All Quiet on the Midwestern Front

I can’t help thinking of the Standing Rock standoff, remnants of the original Americans still fending off white terrorists to this day, a day commemorating the beginning of their demise.  It’s all the more poignant after an election that brought white supremacist fascists back into power.

But enough about that.  I’m thankful that we are still relatively secure for the time being, being left alone to celebrate our own humble but homey turkey day.  We’re thankful we have a warm place, food to eat, and each other.

So, food’s a-roasting, bluegrass is a-playing, and for anyone out there at loose ends, the turkey day V-bar is open for the duration.  All are welcome.  Let the drinking continue, er, begin!  Cheers!

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No Words…Well OK, a Few

I keep trying to write, but words don’t come.  Me, without words?!  I just feel speechless and overcome by dread, but I’m trying like hell, like all of us, to just keep moving forward, to find small rays of hope, to believe our country can’t just turn into a fascist dictatorship overnight.  Anyway, enough of that; it’s already being said much more effectively by many others.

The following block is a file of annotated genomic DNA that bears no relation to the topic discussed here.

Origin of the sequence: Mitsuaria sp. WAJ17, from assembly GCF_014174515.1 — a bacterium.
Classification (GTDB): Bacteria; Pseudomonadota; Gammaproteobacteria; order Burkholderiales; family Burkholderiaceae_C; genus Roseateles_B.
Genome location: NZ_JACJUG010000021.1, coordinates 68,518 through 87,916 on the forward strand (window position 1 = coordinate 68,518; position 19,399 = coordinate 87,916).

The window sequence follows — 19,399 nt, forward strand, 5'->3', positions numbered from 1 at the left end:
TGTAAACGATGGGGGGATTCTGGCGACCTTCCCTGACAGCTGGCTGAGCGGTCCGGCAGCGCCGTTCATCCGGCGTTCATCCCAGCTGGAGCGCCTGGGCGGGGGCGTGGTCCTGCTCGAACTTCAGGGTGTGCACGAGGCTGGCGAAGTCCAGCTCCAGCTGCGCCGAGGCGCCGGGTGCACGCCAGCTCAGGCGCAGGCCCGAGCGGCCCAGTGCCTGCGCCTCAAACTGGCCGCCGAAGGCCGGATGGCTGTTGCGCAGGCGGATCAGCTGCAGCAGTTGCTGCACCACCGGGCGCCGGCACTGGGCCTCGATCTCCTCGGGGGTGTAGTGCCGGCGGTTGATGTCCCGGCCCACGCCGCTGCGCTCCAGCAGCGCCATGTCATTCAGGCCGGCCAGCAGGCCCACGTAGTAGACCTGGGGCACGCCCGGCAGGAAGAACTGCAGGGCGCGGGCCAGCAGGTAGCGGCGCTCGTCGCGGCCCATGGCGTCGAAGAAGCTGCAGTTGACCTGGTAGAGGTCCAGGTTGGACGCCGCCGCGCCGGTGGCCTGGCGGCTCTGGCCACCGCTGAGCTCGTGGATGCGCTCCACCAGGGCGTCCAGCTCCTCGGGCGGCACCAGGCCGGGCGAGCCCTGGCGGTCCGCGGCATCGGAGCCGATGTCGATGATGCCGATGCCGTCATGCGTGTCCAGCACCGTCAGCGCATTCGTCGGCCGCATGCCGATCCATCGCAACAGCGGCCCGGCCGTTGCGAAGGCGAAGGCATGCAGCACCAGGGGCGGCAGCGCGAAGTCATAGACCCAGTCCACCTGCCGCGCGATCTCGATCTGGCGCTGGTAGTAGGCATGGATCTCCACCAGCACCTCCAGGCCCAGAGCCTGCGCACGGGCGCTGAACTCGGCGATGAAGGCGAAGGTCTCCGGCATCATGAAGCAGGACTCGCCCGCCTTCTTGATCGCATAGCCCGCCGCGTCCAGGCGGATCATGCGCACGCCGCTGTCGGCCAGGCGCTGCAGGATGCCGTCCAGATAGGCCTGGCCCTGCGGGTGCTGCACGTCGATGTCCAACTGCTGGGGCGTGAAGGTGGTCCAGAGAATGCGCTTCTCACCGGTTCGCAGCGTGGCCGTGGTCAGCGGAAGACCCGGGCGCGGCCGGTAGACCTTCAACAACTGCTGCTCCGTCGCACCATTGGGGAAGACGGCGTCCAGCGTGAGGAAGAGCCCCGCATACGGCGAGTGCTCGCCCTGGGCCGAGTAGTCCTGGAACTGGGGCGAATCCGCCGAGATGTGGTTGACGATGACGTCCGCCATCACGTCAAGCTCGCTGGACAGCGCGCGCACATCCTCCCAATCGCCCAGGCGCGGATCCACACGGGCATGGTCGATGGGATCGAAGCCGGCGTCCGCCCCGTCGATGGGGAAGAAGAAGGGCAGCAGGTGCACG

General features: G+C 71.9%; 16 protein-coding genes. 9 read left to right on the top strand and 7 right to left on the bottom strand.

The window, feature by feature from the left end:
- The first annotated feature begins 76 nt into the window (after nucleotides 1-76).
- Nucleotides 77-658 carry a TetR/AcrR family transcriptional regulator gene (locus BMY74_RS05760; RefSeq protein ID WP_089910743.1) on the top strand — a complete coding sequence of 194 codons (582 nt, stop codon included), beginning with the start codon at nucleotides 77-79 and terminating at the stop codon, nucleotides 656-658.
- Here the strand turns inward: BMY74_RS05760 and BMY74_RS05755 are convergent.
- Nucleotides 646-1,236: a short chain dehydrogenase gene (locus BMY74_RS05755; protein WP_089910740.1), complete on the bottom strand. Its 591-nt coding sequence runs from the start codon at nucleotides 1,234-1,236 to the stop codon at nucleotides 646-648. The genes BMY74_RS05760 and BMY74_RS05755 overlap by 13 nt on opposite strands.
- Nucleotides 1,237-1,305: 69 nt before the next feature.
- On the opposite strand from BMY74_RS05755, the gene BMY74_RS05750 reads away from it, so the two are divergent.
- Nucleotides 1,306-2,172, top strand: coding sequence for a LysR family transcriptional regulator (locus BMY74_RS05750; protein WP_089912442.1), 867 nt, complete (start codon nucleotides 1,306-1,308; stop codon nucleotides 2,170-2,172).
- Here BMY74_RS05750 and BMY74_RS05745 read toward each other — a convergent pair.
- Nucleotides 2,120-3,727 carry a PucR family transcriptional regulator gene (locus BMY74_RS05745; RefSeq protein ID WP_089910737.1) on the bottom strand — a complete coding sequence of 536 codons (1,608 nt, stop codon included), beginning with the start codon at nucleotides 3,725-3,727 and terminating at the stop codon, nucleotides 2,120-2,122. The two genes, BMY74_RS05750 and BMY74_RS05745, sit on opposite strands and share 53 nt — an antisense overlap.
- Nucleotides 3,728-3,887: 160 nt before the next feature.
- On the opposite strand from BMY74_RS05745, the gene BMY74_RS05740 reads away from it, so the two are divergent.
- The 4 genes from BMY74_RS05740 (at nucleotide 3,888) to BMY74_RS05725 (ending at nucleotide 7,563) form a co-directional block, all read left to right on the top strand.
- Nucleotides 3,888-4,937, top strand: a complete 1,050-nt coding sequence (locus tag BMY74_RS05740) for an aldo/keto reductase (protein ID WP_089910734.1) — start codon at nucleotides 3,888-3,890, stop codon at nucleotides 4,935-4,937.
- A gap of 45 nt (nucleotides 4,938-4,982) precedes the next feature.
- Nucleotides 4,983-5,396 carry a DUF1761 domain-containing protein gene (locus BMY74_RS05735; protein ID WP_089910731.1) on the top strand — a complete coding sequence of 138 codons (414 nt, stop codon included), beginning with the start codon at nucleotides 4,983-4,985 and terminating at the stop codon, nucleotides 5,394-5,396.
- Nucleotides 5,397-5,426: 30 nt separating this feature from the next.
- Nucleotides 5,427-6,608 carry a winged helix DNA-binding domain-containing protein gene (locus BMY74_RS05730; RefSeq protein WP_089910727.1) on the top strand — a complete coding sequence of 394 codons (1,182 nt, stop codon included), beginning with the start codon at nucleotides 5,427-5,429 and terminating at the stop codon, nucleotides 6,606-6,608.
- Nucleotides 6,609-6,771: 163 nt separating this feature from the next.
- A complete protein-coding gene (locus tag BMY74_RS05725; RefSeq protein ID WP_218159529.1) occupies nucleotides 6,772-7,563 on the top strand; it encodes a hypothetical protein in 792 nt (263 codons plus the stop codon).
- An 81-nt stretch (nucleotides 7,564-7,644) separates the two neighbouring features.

This being thanksgiving week, commemorating the beginning of the end for the original Americans at the hands of savage religious terrorists (and the rest is history), I thought it would be more appropriate to say a few words of thanks.  These may be the final days of taking for granted basic freedoms and necessities, so what better time than now to be thankful for them.

I am thankful for the current edition of my [extended] family.  I am so fortunate to have people in my inner circle who, having survived extreme dysfunction and abuse from their birth families and society, have created their own nonconventional “safe houses” of refuge, where it’s safe to be oneself, be different, think for oneself, and live their values of tolerance and inclusiveness.  I’m thankful for the way they’ve “adopted” my friend E, whose whole family abandoned her, into theirs.

Many Americans dread this time of year, gritting their teeth among narrow-minded, judgmental relatives who want to return to the dark ages and drag us all down with them.  Some don’t even have a family anymore.  I’m thankful for mine.  We know we still have vestigial issues to work on, but we are all in a process of leaving behind toxicity and promoting a more reasonable, healthy world for our children.

Thanks to my friend E, I have not only a roof over my head, but a warm, secure situation, and a workable game plan for whatever future we have left, much more than I had before.  We don’t know how bad things will get in the next four years, but we know we’re not alone, and will get through this, as through anything tough, and E is the expert on “challenging” obstacles.  She’s weathered quite a few.  I’m thankful for being mutual allies, and our unique opportunity to be so for our extended family.